Back in November of 2011, I went on a month-long trip I to Monterrey, Mexico. I had the great opportunity to visit with my extended familia and learn and cook many family recipes. When we were kids in California, I remember that one of our family traditions was to make buñuelos on New Year’s Eve. Because my Mom was busy raising eight kids, she took a little help from the store and would use premade flour tortillas to make buñuelos for us, and they were delicious! While I was in Mexico, my cousin Patricia, shared with me tia Amelia’s recipe for buñuelos. I was more than thrilled!
My tia Amelia passed away this past May 2015. This recipe now is even that much more special to me. QEPD
Yields up to 16 Medium Round Buñuelos
In our family, we simply enjoyed the buñuelos with cinnamon and sugar, no piloncillo syrup. But if you like, there is an easy syrup recipe at the end of the blog post.
Tips~To get a more puffy buñuelo, ladle the hot oil over the dough as it is frying.
Quick Buñuelos Using Store Bought Tortillas
For this quick version of buñuelos, all you need is store bought flour tortillas. Homemade tortillas, even better, lol! Preheat enough oil in a skillet so it comes up at least one inch up the side of pan. While oil is heating, I gently pierce a couple of holes into the center of each tortilla with a fork. This will prevent it from blowing up too much during frying. I like to use a small 6 inch tortilla.
Fry the tortillas for about 30 seconds per side or until golden and crispy. Transfer to a baking sheet and let it rest for just 10 to 15 seconds. Dredge in a cinnamon/sugar mixture while it’s still warm. It’s best to use a round shallow dish, such as a pie plate. Cool completely before storing in an airtight container or plastic storgae bag.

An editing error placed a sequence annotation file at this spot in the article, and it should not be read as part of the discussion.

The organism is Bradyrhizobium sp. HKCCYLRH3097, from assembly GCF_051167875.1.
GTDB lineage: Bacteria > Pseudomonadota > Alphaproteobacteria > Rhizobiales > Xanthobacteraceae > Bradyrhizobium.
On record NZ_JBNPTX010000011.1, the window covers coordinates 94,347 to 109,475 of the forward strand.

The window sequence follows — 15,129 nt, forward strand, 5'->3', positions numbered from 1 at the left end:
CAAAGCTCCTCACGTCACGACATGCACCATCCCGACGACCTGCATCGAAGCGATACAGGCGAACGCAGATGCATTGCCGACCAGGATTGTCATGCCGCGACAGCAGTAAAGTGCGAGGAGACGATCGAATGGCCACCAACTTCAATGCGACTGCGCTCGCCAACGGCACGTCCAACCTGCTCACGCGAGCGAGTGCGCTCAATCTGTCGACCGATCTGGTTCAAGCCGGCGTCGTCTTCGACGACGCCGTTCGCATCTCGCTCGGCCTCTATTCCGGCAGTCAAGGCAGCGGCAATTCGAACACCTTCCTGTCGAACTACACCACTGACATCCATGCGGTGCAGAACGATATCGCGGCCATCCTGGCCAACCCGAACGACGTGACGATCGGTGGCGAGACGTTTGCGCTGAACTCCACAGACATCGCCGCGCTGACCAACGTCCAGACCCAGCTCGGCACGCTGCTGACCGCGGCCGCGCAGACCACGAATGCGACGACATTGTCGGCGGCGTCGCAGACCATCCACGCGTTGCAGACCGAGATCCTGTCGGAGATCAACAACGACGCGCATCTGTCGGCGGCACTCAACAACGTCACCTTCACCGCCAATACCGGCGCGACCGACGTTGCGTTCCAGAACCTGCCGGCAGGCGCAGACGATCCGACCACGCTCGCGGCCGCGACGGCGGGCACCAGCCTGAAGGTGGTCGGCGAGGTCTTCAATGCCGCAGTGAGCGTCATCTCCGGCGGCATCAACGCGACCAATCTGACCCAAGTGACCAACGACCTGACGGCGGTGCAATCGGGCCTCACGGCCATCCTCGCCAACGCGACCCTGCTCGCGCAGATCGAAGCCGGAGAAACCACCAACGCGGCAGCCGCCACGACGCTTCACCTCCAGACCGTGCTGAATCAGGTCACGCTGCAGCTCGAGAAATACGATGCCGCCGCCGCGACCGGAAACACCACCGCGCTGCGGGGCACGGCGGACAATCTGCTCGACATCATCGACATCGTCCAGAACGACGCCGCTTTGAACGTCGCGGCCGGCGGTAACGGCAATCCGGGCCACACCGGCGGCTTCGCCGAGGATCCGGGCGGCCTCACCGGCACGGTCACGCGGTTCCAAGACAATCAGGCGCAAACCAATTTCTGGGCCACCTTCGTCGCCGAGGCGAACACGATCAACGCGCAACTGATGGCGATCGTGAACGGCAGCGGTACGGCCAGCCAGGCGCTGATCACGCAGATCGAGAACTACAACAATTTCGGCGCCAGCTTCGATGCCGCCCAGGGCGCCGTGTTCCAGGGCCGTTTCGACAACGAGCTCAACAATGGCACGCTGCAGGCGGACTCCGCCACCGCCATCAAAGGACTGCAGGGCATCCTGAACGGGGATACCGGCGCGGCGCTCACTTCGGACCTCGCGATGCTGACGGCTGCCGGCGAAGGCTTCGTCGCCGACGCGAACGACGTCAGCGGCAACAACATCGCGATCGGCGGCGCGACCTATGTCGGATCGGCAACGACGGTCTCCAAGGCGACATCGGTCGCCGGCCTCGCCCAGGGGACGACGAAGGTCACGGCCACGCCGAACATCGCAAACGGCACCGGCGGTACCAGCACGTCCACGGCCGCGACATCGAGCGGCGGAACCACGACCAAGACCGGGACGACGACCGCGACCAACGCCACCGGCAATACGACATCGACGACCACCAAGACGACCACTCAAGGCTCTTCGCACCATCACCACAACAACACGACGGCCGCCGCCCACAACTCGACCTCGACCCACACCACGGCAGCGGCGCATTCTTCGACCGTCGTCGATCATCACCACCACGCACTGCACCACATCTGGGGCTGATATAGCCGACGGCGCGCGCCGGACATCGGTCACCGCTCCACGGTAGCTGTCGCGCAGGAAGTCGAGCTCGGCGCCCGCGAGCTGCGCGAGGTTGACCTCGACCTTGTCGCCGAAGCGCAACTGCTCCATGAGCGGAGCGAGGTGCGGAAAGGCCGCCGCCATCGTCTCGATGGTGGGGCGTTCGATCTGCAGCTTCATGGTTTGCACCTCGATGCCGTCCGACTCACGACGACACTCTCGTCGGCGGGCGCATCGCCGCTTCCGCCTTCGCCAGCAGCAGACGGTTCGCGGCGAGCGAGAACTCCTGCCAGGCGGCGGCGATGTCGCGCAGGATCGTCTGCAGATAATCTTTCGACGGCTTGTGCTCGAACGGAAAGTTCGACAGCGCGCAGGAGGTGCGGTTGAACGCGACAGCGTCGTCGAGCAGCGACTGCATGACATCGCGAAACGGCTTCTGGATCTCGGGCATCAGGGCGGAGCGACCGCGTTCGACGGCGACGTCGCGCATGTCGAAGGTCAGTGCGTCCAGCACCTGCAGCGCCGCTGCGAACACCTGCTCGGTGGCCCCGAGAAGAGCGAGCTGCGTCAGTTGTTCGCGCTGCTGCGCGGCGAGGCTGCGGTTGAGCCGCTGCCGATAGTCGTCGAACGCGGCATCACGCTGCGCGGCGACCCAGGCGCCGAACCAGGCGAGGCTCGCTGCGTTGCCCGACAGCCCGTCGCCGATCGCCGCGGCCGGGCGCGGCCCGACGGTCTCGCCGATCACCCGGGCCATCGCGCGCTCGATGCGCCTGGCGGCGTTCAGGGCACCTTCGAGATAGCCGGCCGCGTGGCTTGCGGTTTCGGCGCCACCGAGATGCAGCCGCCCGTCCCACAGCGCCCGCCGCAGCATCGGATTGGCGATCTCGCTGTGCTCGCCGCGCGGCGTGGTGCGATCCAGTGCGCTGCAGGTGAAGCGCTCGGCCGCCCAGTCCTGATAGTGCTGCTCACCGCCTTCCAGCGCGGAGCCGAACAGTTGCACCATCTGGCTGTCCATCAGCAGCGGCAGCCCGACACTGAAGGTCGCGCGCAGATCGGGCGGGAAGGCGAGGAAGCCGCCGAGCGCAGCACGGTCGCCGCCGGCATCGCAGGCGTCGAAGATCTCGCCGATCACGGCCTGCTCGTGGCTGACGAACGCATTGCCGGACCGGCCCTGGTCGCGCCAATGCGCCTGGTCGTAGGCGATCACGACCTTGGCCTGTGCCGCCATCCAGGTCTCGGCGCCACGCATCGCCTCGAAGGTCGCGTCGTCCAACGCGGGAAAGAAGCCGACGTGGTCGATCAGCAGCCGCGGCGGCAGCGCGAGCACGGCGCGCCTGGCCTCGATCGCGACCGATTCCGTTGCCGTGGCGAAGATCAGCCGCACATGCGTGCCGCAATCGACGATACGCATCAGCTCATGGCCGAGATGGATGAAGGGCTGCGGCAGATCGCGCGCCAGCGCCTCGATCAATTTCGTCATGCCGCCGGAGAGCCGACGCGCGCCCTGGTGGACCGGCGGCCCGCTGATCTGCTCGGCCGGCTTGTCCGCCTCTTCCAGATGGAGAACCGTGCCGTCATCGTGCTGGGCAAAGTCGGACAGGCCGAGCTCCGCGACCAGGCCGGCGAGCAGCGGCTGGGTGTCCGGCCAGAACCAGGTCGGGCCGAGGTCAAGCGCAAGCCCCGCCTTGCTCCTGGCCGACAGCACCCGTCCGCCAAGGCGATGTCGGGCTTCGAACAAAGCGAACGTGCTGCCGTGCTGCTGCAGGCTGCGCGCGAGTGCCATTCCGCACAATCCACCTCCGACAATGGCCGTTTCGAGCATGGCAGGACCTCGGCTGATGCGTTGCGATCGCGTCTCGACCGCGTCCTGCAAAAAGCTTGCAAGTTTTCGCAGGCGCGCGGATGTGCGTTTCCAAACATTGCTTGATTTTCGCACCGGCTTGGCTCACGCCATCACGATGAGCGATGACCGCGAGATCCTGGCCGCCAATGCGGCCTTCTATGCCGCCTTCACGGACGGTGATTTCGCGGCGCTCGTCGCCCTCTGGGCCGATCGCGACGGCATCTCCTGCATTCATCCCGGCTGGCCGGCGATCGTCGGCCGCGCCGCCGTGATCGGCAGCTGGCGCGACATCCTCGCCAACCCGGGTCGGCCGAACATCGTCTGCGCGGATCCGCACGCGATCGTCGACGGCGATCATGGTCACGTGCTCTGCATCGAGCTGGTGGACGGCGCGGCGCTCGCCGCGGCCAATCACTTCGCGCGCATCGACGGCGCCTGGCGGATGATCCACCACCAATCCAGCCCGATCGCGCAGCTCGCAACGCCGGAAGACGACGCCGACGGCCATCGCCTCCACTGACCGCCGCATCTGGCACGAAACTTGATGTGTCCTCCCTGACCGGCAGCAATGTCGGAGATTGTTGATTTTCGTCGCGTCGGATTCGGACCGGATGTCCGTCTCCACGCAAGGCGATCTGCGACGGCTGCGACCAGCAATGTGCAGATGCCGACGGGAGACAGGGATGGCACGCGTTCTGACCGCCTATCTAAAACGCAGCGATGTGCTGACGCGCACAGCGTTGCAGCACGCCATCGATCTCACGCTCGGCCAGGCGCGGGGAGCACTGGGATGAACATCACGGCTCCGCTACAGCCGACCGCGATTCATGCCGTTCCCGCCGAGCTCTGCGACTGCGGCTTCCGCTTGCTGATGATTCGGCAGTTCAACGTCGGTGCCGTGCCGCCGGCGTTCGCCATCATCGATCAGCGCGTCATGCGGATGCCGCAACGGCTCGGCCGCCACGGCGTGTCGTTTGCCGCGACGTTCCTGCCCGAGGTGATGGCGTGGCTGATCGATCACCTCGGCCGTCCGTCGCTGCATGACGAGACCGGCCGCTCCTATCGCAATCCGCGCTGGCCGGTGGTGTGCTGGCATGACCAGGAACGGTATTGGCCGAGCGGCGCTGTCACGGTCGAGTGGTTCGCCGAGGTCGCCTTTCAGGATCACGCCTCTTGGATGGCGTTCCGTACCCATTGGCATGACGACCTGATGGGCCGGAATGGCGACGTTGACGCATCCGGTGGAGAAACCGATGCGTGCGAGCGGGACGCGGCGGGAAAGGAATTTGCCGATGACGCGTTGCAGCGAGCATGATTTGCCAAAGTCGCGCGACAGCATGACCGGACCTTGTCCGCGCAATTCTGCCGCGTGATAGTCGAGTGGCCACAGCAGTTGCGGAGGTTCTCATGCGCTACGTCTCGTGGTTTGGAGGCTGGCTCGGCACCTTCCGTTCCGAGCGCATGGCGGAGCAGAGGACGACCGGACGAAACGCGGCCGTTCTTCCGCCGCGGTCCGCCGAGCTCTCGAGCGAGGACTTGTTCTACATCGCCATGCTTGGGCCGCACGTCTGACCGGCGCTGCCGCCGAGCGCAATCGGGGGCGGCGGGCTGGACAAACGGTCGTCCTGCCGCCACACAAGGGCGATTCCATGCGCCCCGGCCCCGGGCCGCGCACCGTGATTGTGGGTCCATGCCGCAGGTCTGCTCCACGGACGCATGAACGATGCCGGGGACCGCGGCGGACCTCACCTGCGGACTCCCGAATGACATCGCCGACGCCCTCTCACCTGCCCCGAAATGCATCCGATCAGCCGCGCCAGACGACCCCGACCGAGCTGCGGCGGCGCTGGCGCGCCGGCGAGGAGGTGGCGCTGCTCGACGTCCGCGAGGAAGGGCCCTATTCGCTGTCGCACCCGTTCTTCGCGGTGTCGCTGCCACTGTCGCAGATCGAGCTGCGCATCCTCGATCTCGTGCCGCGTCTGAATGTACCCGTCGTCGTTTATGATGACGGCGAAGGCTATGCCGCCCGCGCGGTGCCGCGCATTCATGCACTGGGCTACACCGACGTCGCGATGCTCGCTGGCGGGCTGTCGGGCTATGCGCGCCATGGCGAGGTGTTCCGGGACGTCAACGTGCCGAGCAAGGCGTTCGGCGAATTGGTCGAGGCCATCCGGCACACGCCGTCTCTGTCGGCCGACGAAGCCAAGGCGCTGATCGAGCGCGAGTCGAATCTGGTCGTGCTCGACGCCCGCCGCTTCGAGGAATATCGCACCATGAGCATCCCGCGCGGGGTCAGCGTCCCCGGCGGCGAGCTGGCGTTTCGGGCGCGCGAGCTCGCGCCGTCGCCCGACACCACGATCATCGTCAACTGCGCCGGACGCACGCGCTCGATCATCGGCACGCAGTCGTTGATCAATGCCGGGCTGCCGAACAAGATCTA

8 ounce cone of piloncillo
1 cup of water
Zest and juice of 1 orange
1 stick of Mexican canela
3 whole cloves
1 star anise
Combine all of the ingredients into a sauce pan and heat to medium/low. Continue cooking until piloncillo melts ans syrup becomes thicker.
- 1/2 cup shortening melted
- 1 cup water
- Handful of tomatillo husk
- 2 tablespoons sugar
- 3/4 teaspoons salt
- 1 teaspoon baking powder
- 2 1/2 cups all purpose flour plus extra flour for dusting
- 2 cups granulated sugar
- 2 tablespoons fresh ground canela or to taste
- 3-4 cups of canola oil for frying
- Melt the shortening in a large bowl(I used the microwave). In a small saucepan, add the 1 cup of water and tomatillo husk. Bring to a quick boil and remove from heat.
- Strain the tomatillo tea and pour into bowl with melted shortening. Mix in the sugar, salt and baking powder. Mix in 1 cup of flour until well incorporated.
- Gradually add in the remaining flour until the dough comes together. Knead for 5-6 minutes. If dough still feels too sticky, work in a little more flour. It should she moist, though. Place in bowl and cover with kitchen towel directly onto dough. Let rest for 30 minutes.
- After 30 minutes, divide the dough into 16 dough balls, depending on how big you want your buñuelos. Place them back in the bowl and keep them covered. Preheat the oil in a deep skillet and prepare the sugar and canela mixture in a large shallow bowl. You also want another bowl with a few paper towels at the bottom.
- If you have the space, I would suggest rolling out a few of the buñuelos to 6 inches in diameter and laying them out on the counter so they dry out just slightly. Use a fork to pierce a few holes in the buñuelos. Fry one at a time for about 5 minutes, turning halfway through. Transfer to the bowl with paper towels, standing up. Fry the next one. While it fries, dredge the cooked buñuelo through the sugar and canela. Place onto platter ot plate. Repeat until done.